Though the DLS data show a small increase in size of the nanoparticles when conjugated to the peptide, this increase may be due to the increase in the polymer size by the addition of the peptide to the chitosan backbone. Since chitosan polymers contain numerous free -NH2 groups, there will be multiple ser-thr-tyr peptide conjugates on the same polymer. This increases the bulkiness of the polymer, evidenced by the increase in the size of the nanoparticles. Though the zeta potential data show that void and chitosan peptide nanoparticles are positively charged, the zeta potential significantly decreased upon conjugation to the peptide. This was expected due to the added bulk of the peptide. In void nanoparticles, most of the positively charged -NH2 groups are free, and hence lead to a high positive zeta potential. When chitosan is conjugated with the peptide, many of the terminal free -NH2 react to form amide bonds between chitosan and ser-thr-tyr. This lowers the cationic charges by the absence of free -NH2 groups, and hence lowers the zeta potential. Improved methods of preparation might improve the stability of these chitosan peptide nanoparticles in solution.
Water-soluble, low-molecular-weight chitosan was the best choice as the building block of the nanoparticles owing to its excellent properties like mucoadhesiveness, biocompatibility, and a safe history. In addition, the free -NH2 groups available in chitosan polymer can be used for conjugation in a relatively less harsh chemical reaction. Additionally, the choice of water-soluble chitosan has the edge over its counterpart, water-insoluble chitosan, because of its antiangiogenic properties, an important prerequisite for ocular delivery. It has been hypothesized that inhibition of heparanase activity by water-soluble, low-molecular-weight chitosan is due to its antiangiogenic properties (although chitosan adheres to tissues superficially, it is not involved in cell attachment) . Researchers have reported that chitosan, when conjugated to peptide, can behave like an extracellular matrix mimetic , making it an excellent scaffold matrix for cell attachment to integrins, glycosylated transmembrane adhesive receptors, and syndecans. The antiangiogenic property of chitosan enables it to act as a free carrier to retinal cells rather than recruit neovascular structures. Various chitosan conjugated peptide preparations have shown cell attachment properties at various sites; hence, we tested our preparation at the retinal level.
We chose the three amino acid combination ser-thr-tyr because it constitutes a signal peptide. Serine threonine kinases, with phosphorylation, can act as signal peptide as seen in alveolar macrophages . Similar signaling effects may be seen in RPE. Serine-threonine kinase phosphorylates serine-threonine to preserve mitochondrial function and prevent mitochondrial swelling of mitochondrial terminal pore and cell death . Protein kinase B (PKB), a serine-threonine kinase, blocks apoptotic process and promotes cell survival, acting as a key signaling protein for the cell survival pathway . Our tests revealed that when blocking RPE cells with Lavendustin-A, a specific tyrosine kinase blocker, and then fixing the cells with tyrosine antibodies, only nano chitosan peptide, but not nano chitosan or peptide alone, enabled focal adhesion kinase-integrin adherence, and binding and engulfment. POS can also be internalized by the phosphorylation of the tyrosine of MerTK, promoting phagocytosis. Nano chitosan peptide thus is an excellent, promising molecule for stimulating and promoting RPE phagocytosis. In future experiments we plan to test different peptide sequences in comparison to ser-thr-tyr to determine if ser-thr-tyr is the best choice of signal peptide for this chitosan peptide nano carrier.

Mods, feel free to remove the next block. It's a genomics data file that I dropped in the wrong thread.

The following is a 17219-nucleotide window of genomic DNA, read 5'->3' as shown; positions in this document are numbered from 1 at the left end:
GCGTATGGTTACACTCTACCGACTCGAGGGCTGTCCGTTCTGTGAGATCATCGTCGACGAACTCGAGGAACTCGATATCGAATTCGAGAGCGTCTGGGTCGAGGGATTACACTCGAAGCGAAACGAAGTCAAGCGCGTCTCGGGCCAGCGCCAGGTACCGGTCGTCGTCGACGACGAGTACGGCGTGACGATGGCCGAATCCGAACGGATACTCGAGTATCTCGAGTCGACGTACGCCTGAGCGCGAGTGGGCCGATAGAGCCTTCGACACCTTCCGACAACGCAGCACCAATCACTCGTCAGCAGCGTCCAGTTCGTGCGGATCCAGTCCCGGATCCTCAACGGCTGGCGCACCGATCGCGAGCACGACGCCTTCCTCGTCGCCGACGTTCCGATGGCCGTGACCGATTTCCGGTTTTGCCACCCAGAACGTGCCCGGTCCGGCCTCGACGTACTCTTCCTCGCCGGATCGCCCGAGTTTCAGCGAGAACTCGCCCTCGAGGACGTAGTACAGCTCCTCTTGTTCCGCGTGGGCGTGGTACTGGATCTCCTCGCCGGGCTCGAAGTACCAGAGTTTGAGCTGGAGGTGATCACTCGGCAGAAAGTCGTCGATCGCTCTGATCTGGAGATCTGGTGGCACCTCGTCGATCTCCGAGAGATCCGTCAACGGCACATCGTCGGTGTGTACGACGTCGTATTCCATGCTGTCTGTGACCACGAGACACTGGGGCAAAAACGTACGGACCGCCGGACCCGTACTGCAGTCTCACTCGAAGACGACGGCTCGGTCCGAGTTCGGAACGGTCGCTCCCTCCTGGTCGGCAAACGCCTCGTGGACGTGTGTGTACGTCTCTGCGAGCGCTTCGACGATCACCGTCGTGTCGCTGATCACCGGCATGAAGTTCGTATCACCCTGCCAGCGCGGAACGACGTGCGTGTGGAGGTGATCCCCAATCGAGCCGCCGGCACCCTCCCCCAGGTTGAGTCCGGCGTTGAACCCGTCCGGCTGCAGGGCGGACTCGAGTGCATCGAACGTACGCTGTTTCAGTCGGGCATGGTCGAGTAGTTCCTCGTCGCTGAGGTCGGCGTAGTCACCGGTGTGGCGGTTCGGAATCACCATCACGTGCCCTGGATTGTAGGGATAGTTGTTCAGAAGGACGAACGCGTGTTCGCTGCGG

One aspect of AMD is age-related deterioration of melanin pigments in RPE, which leads to reduced antioxidant activity . Tyrosine-derived synthetic melanin increased melanin aggregation in cultured RPE cells, and increased blue light protection, making it less susceptible to apoptosis . Tyrosinase converts tyrosine to melanin on melanocytes by a process called melanogenesis. Despite the classical hypothesis of melanogenesis in RPE at the embryonic stage, in vitro experiments conducted in cultured adult RPE cells showed evidence of tyrosinase expression and its enzyme activity by phagocytosis of POS . We anticipate that by delivering tyrosine to RPE cells via a conjugated nano chitosan peptide, an increase in melanin aggregation is possible. This may increase the antioxidant activity of melanin, reducing oxidative stress. Future experiments are needed to test this beneficial effect.
We have successfully synthesized and optimized therapeutic chitosan nanoparticles conjugated to a ser-thr-tyr signal peptide. Our data show that this nano chitosan peptide is an excellent carrier molecule that has the potential to promote RPE binding, leading to the engulfment process necessary for phagocytosis. Additionally, the advantage of this nano-sized peptide carrier is its prospective for ocular delivery of a mitochondrial antioxidant moiety that can reach the target site within the cell for effective pharmacological action. This may alleviate mitochondrial stress, retard the degenerative process, and normalize phagocytosis. Thus, our experiments show strong evidence that a nano chitosan peptide has the potential to help recycle POS through RPE phagocytosis, and therefore will be a better choice over conventional delivery of drugs and antioxidants used in current treatments for AMD. Though further studies may be needed to evaluate the role of mitochondrial antioxidants delivered through carrier molecules in relieving or reversing oxidative stress, certainly our positive results with a nano chitosan peptide may lead the way forward toward effective treatment of AMD.
We thank Laura Stellato for taking special interest in organizing references and procuring materials for research, and Dr. Kelly A. Keating for manuscript editing. Disclosures: The authors report no conflicts of interest. Financial research support was provided by the Pharmaceutical Research Institute (General Fund).